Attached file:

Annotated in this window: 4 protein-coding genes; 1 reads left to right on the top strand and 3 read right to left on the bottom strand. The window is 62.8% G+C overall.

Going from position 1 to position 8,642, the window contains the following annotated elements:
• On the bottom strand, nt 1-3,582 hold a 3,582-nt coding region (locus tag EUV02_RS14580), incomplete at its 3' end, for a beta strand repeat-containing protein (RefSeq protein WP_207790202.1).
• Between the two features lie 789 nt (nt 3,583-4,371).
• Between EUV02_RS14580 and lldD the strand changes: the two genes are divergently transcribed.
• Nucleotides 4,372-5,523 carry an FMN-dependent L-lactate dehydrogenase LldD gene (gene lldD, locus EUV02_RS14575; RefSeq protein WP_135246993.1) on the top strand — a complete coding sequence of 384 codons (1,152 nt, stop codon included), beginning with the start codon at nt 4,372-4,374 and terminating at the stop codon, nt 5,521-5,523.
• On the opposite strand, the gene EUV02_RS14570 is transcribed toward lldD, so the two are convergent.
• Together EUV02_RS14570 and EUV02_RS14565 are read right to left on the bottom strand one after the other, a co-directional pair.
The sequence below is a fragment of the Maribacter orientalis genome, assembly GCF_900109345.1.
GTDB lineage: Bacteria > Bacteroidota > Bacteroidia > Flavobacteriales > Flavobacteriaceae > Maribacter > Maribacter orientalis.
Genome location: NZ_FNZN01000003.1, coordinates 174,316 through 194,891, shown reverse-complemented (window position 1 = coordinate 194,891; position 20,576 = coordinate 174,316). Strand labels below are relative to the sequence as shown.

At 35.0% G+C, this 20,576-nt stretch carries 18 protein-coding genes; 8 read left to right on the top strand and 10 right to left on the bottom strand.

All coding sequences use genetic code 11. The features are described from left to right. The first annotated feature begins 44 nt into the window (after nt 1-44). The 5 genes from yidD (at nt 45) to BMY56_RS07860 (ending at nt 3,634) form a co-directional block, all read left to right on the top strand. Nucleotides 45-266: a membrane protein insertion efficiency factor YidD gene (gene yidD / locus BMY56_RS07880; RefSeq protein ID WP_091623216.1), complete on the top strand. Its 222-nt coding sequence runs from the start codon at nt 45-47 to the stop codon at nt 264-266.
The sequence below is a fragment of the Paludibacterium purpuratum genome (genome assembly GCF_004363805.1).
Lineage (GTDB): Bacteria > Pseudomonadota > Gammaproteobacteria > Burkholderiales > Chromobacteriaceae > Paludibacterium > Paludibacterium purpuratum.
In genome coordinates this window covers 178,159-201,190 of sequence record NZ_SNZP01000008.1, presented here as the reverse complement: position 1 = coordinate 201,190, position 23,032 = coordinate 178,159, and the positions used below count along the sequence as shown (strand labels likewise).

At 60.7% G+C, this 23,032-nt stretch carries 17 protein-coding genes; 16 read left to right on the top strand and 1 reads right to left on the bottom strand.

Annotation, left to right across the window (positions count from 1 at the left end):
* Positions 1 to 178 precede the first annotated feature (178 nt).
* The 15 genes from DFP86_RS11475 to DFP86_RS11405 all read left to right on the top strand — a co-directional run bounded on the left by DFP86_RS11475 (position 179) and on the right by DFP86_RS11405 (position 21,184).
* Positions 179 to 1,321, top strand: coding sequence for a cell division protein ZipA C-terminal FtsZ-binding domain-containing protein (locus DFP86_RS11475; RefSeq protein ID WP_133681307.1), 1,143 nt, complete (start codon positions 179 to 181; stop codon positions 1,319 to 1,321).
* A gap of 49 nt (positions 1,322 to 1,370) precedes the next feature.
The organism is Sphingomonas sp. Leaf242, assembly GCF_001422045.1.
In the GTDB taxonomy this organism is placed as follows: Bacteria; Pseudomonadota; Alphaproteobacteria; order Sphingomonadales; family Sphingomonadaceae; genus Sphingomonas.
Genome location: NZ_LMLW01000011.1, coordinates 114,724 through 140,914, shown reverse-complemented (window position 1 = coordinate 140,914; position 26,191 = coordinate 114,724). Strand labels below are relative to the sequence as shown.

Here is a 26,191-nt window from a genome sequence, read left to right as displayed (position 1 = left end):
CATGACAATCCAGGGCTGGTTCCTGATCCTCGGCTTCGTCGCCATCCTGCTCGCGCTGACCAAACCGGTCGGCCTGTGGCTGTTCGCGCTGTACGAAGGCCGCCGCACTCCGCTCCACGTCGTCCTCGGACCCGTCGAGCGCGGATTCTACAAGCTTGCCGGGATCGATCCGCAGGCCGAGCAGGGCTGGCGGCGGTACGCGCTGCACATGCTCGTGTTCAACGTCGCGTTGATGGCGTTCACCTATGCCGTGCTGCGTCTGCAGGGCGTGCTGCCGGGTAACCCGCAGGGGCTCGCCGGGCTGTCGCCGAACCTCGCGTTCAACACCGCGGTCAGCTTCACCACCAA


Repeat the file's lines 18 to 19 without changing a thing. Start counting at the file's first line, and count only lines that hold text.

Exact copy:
Annotation, left to right across the window (positions count from 1 at the left end):
* Positions 1 to 178 precede the first annotated feature (178 nt).